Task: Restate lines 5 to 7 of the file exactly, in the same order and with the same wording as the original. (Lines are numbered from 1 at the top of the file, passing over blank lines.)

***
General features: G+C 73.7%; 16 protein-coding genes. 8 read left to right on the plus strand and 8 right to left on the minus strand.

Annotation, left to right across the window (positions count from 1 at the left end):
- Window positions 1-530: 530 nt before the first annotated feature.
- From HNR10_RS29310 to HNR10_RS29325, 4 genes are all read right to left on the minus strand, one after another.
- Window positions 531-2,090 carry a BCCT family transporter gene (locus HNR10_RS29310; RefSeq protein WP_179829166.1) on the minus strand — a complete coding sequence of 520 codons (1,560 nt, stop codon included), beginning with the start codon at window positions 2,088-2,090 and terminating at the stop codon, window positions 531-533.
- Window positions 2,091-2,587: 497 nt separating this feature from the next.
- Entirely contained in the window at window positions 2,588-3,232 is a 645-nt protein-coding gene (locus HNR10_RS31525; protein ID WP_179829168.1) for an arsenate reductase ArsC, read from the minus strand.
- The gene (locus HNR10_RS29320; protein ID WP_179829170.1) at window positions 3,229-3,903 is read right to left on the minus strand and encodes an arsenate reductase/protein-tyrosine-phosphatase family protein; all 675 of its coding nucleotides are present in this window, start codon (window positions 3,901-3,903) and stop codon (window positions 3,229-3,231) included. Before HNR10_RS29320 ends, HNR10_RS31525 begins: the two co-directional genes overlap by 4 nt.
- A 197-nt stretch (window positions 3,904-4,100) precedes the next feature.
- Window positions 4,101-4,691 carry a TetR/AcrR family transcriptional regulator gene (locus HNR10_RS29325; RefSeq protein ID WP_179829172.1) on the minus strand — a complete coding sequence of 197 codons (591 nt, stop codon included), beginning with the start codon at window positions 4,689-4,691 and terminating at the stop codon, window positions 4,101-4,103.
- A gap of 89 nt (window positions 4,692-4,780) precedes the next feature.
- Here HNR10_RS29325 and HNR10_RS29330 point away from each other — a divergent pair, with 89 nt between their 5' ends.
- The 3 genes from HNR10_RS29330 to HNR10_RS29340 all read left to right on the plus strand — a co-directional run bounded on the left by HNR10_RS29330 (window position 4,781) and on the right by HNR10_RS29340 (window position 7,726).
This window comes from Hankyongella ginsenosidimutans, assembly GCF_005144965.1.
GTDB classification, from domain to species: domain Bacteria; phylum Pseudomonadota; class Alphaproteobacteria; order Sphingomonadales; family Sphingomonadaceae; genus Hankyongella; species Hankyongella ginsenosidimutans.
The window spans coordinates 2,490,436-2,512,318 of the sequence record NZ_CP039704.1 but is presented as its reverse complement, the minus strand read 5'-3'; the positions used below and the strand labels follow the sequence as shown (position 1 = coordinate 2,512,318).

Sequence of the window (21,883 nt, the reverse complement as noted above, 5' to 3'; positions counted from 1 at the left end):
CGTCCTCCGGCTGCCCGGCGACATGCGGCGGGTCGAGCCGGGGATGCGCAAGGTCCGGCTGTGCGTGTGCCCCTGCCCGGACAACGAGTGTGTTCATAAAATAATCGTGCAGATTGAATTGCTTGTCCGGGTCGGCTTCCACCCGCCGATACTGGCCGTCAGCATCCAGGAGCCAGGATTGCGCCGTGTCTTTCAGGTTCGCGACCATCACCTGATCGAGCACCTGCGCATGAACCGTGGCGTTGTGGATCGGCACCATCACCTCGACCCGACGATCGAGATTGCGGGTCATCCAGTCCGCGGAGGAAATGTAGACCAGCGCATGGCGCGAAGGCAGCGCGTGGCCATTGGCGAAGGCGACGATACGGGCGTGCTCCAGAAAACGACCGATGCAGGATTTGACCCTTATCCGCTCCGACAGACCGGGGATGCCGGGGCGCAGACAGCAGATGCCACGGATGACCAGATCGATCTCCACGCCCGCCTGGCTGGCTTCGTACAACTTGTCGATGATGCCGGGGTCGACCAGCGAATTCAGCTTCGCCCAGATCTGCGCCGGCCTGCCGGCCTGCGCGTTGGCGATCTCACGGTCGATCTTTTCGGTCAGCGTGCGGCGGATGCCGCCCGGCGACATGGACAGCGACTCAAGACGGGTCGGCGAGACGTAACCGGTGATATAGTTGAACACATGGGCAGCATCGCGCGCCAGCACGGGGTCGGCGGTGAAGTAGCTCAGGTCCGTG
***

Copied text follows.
- Window positions 531-2,090 carry a BCCT family transporter gene (locus HNR10_RS29310; RefSeq protein WP_179829166.1) on the minus strand — a complete coding sequence of 520 codons (1,560 nt, stop codon included), beginning with the start codon at window positions 2,088-2,090 and terminating at the stop codon, window positions 531-533.
- Window positions 2,091-2,587: 497 nt separating this feature from the next.
- Entirely contained in the window at window positions 2,588-3,232 is a 645-nt protein-coding gene (locus HNR10_RS31525; protein ID WP_179829168.1) for an arsenate reductase ArsC, read from the minus strand.